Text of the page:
Principles of a Social Business Strategist

Over the past 4 years, I’ve seen some incredible successes implementing social business solutions both personally and from my peers. As I look for my next opportunity to drive social business inside of organizations, I wanted to build and share a list of principles that I believe are critical for the success of any social business strategy.

  • Focus on others’ success, not your own – This isn’t about you. Your key objective should be to make the people who can benefit from social successful. You can do this by offering possible solutions to their business challenges without being preachy. Establish a good reputation inside the company as a person who will help you be successful. One way to facilitate this would be to share your goals & objectives publicly so that others can see what your motivations are. (see:  Radical Transarency: Sharing Objectives and Goals in your organization)
  • People will act in self-interest – Despite what may be good for the company, people have repeatedly shown that they will do things that are in their own best interest, even if it negatively impacts others (or the company). This is mainly due to “uninternalized externalities” (Meaning we don’t feel the pain that our actions cause others.) This is usually because we are incented to be successful as an individual for a raise or promotion. Working to help define objectives that promote cooperation and collaboration is a way to shift what a person’s self-interest is to reflect company success over the individual’s.
  • Make it easy for people to do the right thing – If the process for doing something is complicated and has a lot of steps, chances are people will shortcut the system. Really understand that most people want to do the right thing. The challenge is of course to make the right thing the easiest thing to do.
  • Think holistic, not top-down or bottom-up – Since the beginning, many strategists thought that you needed to be bottoms up (Groundswell) and then to get Executive buy-in. While this can be successful, you will not get a lot of support from middle management if they don’t see how they can leverage social for success. This is because their role changes the most in the social enterprise. (see:
  • Business users have too many tools – The average business user is laden with many tools, and social can just be seen as another one, two or many. Finding a solution that reduces the tools that the average business user needs can be seen by many as the single biggest benefit to social. Enterprise Social tools need to be a place where people get work done, not simply another destination that people have to go to every day.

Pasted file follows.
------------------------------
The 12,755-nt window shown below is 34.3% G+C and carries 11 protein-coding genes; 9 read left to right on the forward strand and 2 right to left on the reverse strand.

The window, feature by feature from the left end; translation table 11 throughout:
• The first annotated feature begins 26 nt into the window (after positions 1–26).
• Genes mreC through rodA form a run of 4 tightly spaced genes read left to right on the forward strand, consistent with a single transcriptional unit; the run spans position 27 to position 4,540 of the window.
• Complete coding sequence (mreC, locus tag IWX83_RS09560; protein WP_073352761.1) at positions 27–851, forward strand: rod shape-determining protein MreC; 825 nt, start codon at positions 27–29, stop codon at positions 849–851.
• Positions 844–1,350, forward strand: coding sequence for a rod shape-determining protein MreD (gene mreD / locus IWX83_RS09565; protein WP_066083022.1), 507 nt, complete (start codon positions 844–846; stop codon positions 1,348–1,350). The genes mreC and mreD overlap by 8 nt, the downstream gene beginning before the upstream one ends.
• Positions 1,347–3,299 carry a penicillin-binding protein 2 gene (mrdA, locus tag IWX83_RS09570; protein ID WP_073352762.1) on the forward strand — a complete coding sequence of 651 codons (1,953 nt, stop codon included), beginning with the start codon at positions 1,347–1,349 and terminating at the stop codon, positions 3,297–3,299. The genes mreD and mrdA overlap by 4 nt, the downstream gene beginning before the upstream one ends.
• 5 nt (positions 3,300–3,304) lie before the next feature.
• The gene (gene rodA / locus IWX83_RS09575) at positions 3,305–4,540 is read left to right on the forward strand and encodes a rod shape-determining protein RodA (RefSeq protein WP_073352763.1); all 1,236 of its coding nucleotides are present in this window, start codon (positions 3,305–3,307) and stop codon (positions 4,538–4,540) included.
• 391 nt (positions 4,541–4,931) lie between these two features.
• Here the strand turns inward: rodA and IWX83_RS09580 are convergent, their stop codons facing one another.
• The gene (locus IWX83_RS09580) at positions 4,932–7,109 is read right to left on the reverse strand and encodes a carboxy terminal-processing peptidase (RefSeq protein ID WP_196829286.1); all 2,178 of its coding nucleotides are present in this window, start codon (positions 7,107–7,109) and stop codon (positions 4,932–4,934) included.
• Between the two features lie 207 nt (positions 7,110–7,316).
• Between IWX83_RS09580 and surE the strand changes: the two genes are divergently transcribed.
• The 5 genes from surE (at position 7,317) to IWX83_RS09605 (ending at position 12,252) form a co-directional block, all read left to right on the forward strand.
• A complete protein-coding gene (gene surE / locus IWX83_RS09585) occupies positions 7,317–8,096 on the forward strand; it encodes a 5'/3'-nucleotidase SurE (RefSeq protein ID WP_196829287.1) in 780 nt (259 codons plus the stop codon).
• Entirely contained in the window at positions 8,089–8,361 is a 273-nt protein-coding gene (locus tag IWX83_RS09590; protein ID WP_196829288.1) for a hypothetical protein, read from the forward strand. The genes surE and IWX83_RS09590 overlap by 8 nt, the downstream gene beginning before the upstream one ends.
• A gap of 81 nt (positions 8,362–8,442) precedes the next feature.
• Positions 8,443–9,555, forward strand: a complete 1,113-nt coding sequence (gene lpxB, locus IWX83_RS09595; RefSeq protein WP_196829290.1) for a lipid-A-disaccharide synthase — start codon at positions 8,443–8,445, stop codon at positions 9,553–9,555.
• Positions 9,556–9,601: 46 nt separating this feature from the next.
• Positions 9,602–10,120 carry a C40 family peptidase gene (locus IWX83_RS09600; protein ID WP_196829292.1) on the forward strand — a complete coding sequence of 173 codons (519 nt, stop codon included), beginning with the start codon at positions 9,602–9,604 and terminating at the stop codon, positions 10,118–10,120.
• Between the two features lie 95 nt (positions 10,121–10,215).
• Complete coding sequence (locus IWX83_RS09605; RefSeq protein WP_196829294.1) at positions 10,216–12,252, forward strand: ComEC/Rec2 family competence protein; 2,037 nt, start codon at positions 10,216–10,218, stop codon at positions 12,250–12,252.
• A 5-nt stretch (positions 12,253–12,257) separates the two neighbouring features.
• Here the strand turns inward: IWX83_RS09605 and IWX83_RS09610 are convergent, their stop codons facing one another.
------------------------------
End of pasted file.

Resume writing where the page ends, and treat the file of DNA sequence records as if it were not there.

• There will always be new users – In companies, you will always have new users. Even if your company is downsizing, there will be attrition and hopefully new hires. Keep in mind that the fundamentals of a social network change as it grows & matures. You want to create an environment where new people can feel comfortable and get up to speed without being overwhelmed regardless of the maturity of your network (see:  On-boarding, your one chance to make a good first impression)
  • Trust is an imperative – Sharing requires trust. If people feel that their words will be used against them (either now or in the future), they will not participate. You need to create an environment of trust to help everyone feel comfortable sharing things that might show weakness, ignorance or unpopular information.
  • More doesn’t always equal better – It’s not imperative to have 100% of a company collaborating to be social. Each new participant in a social network adds to the noise. It’s really important to help people understand how to reduce the noise and use social for areas where there’s success. I’ve often taken the approach that if 2 people collaborate and generate $1m in value that it’s better than having 100 people collaborate to generate $1k in value.
  • Align to business strategy – Enterprise social enables you to solve many issues inside a company, but the best chance of success is to align your solution to the company’s challenges that really matter. This alone is not enough. You need to do this while making peoples’ jobs easier or helping get it done faster then they can do it using traditional tools.
  • E-mail is not the enemy – Lots of social vendors have painted e-mail as the enemy and something that needs to be eradicated from our lives, but the truth is that e-mail is a very valuable system for most of us. The trick is to remove the stuff that doesn’t belong in e-mail, such as non-private conversations, or conversations with many participants so that we can consider our time spent in e-mail to be valuable.
  • Employees should be good collaborators before exposing customers, partners or suppliers – Part of any good social strategy is to be collaborative not just behind the firewall, but outside the company as well. By first implementing social inside the company allows you to make mistakes and mitigate your weaknesses without looking stupid to your customers. (see: Ford’s SocialCRM – Follow up to Sync issues)
  • Social Doesn’t solve everything – You lose credibility inside of organizations when you “evangelize” anything, social is no different. There are legitimate reasons why people don’t use social and there are some problems that social can’t solve. By listening, you will get more support than if you are preaching. It’s OK to say that something isn’t a good fit for social business.

This list is far from exhaustive but captures what I believe to be the most important principles to practice when dealing with change inside organizations. I’d love to make this comprehensive and encourage you to share any principles that you believe are needed to drive success in social business.